Grand Canyon National Park

Grand Canyon floating the Colorado RiverGrand Canyon Nankoweap

Camping in the Grand CanyonGrand Canyon Elves Chasm

Camping in the Grand CanyonVulcan's Anvil Grand Canyon

Lava Falls RapidBig Kahuna wave Lava Falls rapid

Getting served by Big KahunaI saved my beer!!

It’s true. Floating the Colorado River through the Grand Canyon is an adventure of a lifetime. 23 days and 12 guys from Wyoming, California, New Zealand, and Tanzania that hardly knew each other at the beginning left as friends for life.

Mind blowing vistas, warm weather, great campsites, 7000 cfs to 37,000 cfs flow increase overnight, buffed out beaches after the flush, and no cell reception. I’ll never forget the the look of disappointment on my boat mates faces after I had taken a conservative line through The Roaring 20’s rapid. After that I promised to go for the meat of every rapid going forward. So much so, that I earned the nickname “The Butcher” by the time we reached Lava Falls. Yes, confidence was high. I lined up our boat for the heart of the Big Kahuna wave and rowed forward as hard as I could. Lava promptly served us and I was tossed. Rightfully so the power of nature trumps that of man. (but somehow our resident Kiwi still managed to save his beer!?)

Jackson Hole Fly Fishing Report 3.24.20

Jackson Hole Fly Fishing Conditions

The fly fishing season here in Jackson Hole has begun! Warmer March air temperatures have the bugs in the Snake River moving about. As a result, our Cutthroat trout have taken notice. This week’s weather calls for intermittent snow and colder temps than the beginning of the month. Sunshine and the Spring we all wait for looks to be on the horizon next week.

The Snake River is low and slow out of Jackson Lake Dam. Winter releases continue at 300 cfs. The gauge at Moran is currently reading 385 cfs due to some daily snow melt however. Trough the Jackson Hole valley, the Snake is at 701 cfs and 1330 cfs for Moose and South Park respectively.  Currently Moose, Wilson, and South Park boat ramps are clear. Pritchard should open in the next week.

Jackson Hole Fly Fishing

Tracy Yannelli and a Snake River Cutthroat that ate a Zebra Midge

Jackson Hole Fly Fishing techniques

Both Midges and Capnia Stoneflies continue to be the bugs of choice on the Snake River in Jackson Hole. Nymphing has been the most consistent way of finding fish. Surface action can be found in slower water at the ends of riffles and current margins. If you find actively rising trout, then it is best to stay put and fly fish. #16-20 Furimsky BDE’s in black or Olive are a great choice since they are visible on the water. However, your favorite Midge pattern should do the trick.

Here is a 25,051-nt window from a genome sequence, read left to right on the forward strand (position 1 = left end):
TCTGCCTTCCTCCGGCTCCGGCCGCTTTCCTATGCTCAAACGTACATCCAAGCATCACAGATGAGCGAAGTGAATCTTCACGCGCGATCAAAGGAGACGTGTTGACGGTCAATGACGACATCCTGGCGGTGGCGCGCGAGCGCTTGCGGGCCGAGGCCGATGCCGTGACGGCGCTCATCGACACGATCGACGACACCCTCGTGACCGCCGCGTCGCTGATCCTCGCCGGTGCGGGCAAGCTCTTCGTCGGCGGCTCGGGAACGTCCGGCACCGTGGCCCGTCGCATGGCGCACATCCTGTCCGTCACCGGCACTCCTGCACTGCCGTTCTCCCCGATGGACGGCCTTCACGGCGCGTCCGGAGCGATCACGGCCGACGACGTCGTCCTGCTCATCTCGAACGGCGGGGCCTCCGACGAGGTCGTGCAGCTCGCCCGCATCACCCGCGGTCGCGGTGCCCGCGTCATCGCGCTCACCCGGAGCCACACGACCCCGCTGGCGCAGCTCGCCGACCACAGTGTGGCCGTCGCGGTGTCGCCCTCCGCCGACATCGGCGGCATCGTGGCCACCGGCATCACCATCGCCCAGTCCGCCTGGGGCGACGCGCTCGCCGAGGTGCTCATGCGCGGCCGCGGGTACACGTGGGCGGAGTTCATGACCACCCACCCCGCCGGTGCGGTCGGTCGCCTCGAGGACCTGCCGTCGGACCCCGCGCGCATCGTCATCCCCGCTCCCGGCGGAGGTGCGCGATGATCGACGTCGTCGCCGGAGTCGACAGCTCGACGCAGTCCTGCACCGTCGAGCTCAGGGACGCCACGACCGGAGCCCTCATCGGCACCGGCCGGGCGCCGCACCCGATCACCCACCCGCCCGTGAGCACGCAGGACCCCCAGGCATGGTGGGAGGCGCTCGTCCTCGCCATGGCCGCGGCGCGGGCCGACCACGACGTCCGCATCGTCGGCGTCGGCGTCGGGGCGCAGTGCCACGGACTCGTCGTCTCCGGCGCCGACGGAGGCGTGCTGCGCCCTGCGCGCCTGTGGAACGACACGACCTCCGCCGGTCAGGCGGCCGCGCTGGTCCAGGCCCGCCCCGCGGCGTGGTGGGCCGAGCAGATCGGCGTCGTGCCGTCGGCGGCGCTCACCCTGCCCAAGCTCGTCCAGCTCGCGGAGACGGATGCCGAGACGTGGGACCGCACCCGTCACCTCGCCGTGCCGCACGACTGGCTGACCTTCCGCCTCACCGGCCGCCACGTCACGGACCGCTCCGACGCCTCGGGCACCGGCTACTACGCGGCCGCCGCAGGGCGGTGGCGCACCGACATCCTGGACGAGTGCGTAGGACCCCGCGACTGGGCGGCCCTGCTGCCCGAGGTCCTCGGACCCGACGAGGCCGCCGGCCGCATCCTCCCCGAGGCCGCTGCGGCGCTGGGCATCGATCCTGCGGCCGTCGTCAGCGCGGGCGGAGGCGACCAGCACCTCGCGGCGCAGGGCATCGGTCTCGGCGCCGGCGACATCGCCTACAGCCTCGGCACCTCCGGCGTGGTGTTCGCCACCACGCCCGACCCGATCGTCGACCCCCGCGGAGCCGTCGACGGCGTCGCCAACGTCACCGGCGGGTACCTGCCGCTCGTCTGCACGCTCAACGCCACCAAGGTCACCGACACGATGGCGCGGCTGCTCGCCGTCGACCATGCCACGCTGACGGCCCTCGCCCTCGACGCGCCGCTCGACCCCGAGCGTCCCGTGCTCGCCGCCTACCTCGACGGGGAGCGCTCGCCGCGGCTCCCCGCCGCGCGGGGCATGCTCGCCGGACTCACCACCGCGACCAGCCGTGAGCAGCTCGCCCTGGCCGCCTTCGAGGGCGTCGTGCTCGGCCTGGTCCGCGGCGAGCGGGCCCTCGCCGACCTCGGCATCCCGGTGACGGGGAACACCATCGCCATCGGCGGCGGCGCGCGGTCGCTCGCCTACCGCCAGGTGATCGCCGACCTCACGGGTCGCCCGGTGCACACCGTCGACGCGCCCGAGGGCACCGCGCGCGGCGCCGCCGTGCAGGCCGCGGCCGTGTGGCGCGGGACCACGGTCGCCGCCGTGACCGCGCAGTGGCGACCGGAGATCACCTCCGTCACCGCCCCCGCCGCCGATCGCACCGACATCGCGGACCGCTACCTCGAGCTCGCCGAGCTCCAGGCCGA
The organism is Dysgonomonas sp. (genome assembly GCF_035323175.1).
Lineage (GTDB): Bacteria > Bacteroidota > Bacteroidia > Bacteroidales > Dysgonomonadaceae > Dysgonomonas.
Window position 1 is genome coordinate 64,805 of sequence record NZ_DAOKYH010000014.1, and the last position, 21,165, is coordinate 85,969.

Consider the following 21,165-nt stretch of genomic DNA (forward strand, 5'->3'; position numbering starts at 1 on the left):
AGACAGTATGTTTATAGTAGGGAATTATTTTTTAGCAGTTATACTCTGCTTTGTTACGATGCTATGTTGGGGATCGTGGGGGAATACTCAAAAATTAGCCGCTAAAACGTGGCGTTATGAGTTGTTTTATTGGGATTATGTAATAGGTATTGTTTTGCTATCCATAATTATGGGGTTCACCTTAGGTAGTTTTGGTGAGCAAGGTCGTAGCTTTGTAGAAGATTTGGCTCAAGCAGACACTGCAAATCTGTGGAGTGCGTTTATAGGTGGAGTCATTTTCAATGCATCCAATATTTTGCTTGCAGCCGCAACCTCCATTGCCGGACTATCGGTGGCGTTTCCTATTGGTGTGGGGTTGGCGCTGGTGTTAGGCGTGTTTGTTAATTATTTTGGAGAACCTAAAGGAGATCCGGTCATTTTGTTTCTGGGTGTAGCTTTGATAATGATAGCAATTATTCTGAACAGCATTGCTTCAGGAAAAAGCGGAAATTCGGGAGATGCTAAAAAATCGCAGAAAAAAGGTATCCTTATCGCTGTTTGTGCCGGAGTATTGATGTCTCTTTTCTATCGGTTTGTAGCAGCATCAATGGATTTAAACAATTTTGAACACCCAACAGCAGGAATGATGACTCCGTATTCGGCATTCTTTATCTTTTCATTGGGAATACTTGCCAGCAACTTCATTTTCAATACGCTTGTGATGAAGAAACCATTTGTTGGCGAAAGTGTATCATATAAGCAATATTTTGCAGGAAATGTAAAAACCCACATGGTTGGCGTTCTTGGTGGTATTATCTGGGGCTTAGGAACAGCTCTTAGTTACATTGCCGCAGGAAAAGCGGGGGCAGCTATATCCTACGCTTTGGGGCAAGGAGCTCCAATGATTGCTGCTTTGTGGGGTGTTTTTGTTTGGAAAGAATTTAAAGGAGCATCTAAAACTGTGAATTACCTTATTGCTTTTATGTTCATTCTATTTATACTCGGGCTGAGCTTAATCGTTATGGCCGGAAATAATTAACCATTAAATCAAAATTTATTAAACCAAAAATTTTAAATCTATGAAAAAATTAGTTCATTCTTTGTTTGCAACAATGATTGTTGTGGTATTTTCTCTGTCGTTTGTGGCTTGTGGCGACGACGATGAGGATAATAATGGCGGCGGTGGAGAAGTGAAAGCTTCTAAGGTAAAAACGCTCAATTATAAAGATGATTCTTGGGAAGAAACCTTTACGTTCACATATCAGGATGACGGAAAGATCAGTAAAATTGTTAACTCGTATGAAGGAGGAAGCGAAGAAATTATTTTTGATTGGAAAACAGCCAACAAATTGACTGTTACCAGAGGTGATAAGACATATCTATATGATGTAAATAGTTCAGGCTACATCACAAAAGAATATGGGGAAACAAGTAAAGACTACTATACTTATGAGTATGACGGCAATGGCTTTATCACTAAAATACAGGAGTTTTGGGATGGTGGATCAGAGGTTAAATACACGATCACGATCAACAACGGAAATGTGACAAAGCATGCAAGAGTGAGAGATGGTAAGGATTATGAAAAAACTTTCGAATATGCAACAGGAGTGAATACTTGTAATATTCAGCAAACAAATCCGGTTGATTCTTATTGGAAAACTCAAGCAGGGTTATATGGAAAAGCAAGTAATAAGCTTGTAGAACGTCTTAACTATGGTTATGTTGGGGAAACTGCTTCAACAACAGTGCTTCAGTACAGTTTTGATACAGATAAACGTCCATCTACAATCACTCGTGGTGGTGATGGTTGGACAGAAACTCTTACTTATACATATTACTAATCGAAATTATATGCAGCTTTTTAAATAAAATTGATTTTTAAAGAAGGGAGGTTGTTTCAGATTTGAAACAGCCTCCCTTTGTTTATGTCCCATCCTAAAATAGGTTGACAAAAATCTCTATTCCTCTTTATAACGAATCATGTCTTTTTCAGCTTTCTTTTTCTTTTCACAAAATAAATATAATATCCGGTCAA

We don’t often nymph in Jackson Hole, but Spring is the time that most anglers will dig for their strike indicators. Skwala nymphs are becoming active, especially on bright, sunny days. #10-12 Tan/Brown Rubberlegs are a great point fly option. Red, Black, or Purple #16-20 Zebra Midges are excellent Midge patterns. In addition, #14-16 Black Copper Johns are consistent producers.

The Cutthroat in Jackson Hole are not known to be leader shy. Spring is no exception. Nine foot leaders tapered down to 4x are fine for dry fly fishing. Nymph rigs can be fished at 6-7  feet with 3x to the point fly and a 4x dropper off the bend of the hook.

Give us a call at 307-690-1139 to talk fly fishing in Jackson Hole. We are currently open from 8am – 6pm daily. We’d love to hear from you!

Jackson Hole Trout Unlimited meeting 12.11.12

Jackson Hole Trout Unlimited

The Jackson Hole chapter of Trout Unlimited met last night to hear a presentation on the latest improvements for Flat Creek.  Ryan Collier of Biota Research and Consulting spoke about improvements to be made over the next 3 years to the tune of $300,000. JH TU was involved in bank stabilization projects and an effort to increase stream velocity back in the 80’s.  The construction of the South Park ditch in the 60’s for irrigation purposes had left an inordinate amount of sediment in the stream that was slowing and widening the creek.  “You couldn’t go to Flat Creek without losing a set of hip waders back then”, stated Paul Bruun. The improvements from the 80’s served to move alot of sediment down through the Snake River system, but needed to be updated as bank tree revetments were no longer useful.  Longer riffles are needed to slow the Creek and reduce bank scouring from the increased velocities.  The National Elk Refuge is considering keeping winter Elk feeding from certain sections of the creek to promote Willow regrowth. Thousands of wintering Elk currently keep the native Willows from growing to more than a couple of inches in height. Also, Brook and Brown trout are taking up lies that won’t hold Snake River Cutthroat. WY Game and Fish removes these non-native trout via creek shocking every fall. Flat Creek is known to hold the largest Cutthroat in the valley already and is popular with dry fly enthusiasts for it’s challenging fly fishing.  Combine these efforts with those of the Teton County Conservation District to remove winter Frazil Ice and the recent removal of tons of sediment from behind the Rustic Inn, and the future looks bright for Flat Creek!